2022-2023 Course Catalog

Master of Arts in Psychology (MA)

The Chatham University Master of Arts in Psychology degree is a 36 credit hour degree that provides graduate level education and training in psychology. The mission of the MA in Psychology degree is to provide women and men a foundation in the study of human behavior and skills for working with people. Graduates of the MA in Psychology program are able to use their understanding of psychological science and theories to further their professional careers in many ways, including work in research settings, in human service, health, or educational organizations, and in doctoral programs in psychology. Students also benefit from the rich and stimulating environment of Chatham University.

Chatham's MA in Psychology program offers small classes with individualized attention, knowledgeable and experienced faculty, opportunities to conduct research, and activities fostering leadership skill. The program emphasizes critical thinking and problem-solving skills, self-awareness, attention to socio-cultural diversity, application of knowledge, and both collaborative and independent work. The degree does not provide the education needed for licensure as a psychologist or counselor.

Admission Requirements

Application Deadline

Fall Recommended Deadline - July 1*
*Rolling admission for Fall entry until August 1
Spring Recommended Deadline - November 1


  • A baccalaureate degree from an accredited college or university
  • Minimum GPA of a 3.0
  • Successful completion of an undergraduate psychology course with at least a B grade

Application Requirements

Applicants to the MA in Psychology program must submit the following information to the Office of Admissions for review:

  • Completed online application
  • Official Transcripts from all colleges and universities you have attended including those in which you may have transfer credits
  • Curriculum Vitae or Resume
  • Two (2) Academic or Professional Letters of Recommendation
  • In approximately 500 words, please explain why you are interested in pursuing this degree.  How will the degree impact your future personal and career goals? 

Admission Process

After verifying that the minimum academic requirements are met, the program utilizes a holistic approach in reviewing the candidate's entire application. This process is intended to seek talented and qualified individuals of all backgrounds. Taking multiple factors into consideration during our admissions process positively achieves the educational benefits of a student body that is both diverse and academically excellent. This approach includes an evaluation of each candidate's academic achievement as well as their personal characteristics, attributes and experiences. As part of the holistic review, Chatham reserves the right to request a background check prior to offer of admission.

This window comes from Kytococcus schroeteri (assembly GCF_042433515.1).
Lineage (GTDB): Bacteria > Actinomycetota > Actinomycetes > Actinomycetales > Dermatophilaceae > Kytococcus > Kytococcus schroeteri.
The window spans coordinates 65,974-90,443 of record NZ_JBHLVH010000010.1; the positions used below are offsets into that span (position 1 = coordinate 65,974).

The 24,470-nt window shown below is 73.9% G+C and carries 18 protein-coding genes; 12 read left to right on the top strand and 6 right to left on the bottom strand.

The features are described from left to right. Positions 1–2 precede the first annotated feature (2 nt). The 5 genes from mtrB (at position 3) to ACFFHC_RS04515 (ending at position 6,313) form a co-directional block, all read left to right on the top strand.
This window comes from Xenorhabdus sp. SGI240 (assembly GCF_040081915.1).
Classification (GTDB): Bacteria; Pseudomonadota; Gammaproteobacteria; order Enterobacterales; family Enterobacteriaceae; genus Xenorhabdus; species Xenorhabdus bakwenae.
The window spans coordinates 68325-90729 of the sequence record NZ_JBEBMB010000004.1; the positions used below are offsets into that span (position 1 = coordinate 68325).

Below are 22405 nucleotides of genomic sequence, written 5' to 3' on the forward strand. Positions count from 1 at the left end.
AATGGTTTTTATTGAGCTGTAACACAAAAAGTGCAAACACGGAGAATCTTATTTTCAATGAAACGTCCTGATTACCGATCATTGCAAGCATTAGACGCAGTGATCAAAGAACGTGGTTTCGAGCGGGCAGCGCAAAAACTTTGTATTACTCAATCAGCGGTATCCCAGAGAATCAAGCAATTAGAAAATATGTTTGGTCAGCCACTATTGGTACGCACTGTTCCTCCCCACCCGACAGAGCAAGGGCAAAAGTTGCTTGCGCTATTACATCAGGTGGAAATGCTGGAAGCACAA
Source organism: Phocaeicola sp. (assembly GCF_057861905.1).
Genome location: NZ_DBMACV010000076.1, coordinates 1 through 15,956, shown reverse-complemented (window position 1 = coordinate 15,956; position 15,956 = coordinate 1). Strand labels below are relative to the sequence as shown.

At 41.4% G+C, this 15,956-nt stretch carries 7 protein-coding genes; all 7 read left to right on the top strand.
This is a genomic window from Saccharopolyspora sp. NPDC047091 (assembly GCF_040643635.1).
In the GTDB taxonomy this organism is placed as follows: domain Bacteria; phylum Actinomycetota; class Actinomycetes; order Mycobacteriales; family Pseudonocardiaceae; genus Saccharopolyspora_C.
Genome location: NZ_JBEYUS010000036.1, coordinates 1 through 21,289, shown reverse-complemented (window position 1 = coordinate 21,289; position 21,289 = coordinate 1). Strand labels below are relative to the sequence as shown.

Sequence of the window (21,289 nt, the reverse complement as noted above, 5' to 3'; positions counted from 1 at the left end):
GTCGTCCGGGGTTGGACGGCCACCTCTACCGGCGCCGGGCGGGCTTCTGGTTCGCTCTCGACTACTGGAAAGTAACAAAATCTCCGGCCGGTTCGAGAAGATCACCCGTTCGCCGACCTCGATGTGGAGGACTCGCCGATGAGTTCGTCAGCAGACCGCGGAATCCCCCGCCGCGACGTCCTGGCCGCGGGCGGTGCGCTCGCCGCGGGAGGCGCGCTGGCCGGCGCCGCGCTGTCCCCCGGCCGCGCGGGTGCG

A phone interview will be required of all applicants. This process will take place after your application has been completed and has been given to the faculty admission committee for evaluation.

Applicants will be informed by the Office of Admissions about whether or not they have been accepted into the MAP program.

International Applicants

International Applicants to the MA in Psychology program must submit additional documentation to the Office of Admissions.

A list of these documents can be found on the International Admission web pages.

Integrated Degree Program

Chatham University undergraduates applying through the Integrated Degree Program (IDP) must complete all requirements outlined on their respective admission or track tab on the IDP Portal Site. All IDP applicants should work closely with their academic advisor to ensure they are meeting all requirements according to their IDP course of study.

Learning Outcomes

Masters of Counseling and Psychology Accreditation Council 2017 Standards

  1. Professional identity, and ethical and professional standards
    1. Ethical/Legal Standards and Policy: Demonstrates knowledge and application of ethical concepts, and awareness of legal issues regarding professional activities with individuals, groups, and organizations
      1. Knowledge of ethical, legal and professional standards and guidelines: Demonstrates knowledge and understanding of relevant ethical/professional codes, standards and guidelines, laws, statutes, rules, and regulations
      2. Awareness and application of ethical decision making: Recognizes situations that challenge adherence to professional values and applies an ethical decision-making model to ethical dilemmas
      3. Ethical Conduct: Integrates ethical values into professional conduct

    2. Professional Values and Attitudes: Exhibits behavior and comportment that reflect the values and attitudes of counseling and psychology
      1. Evidences adherence to professional values throughout professional work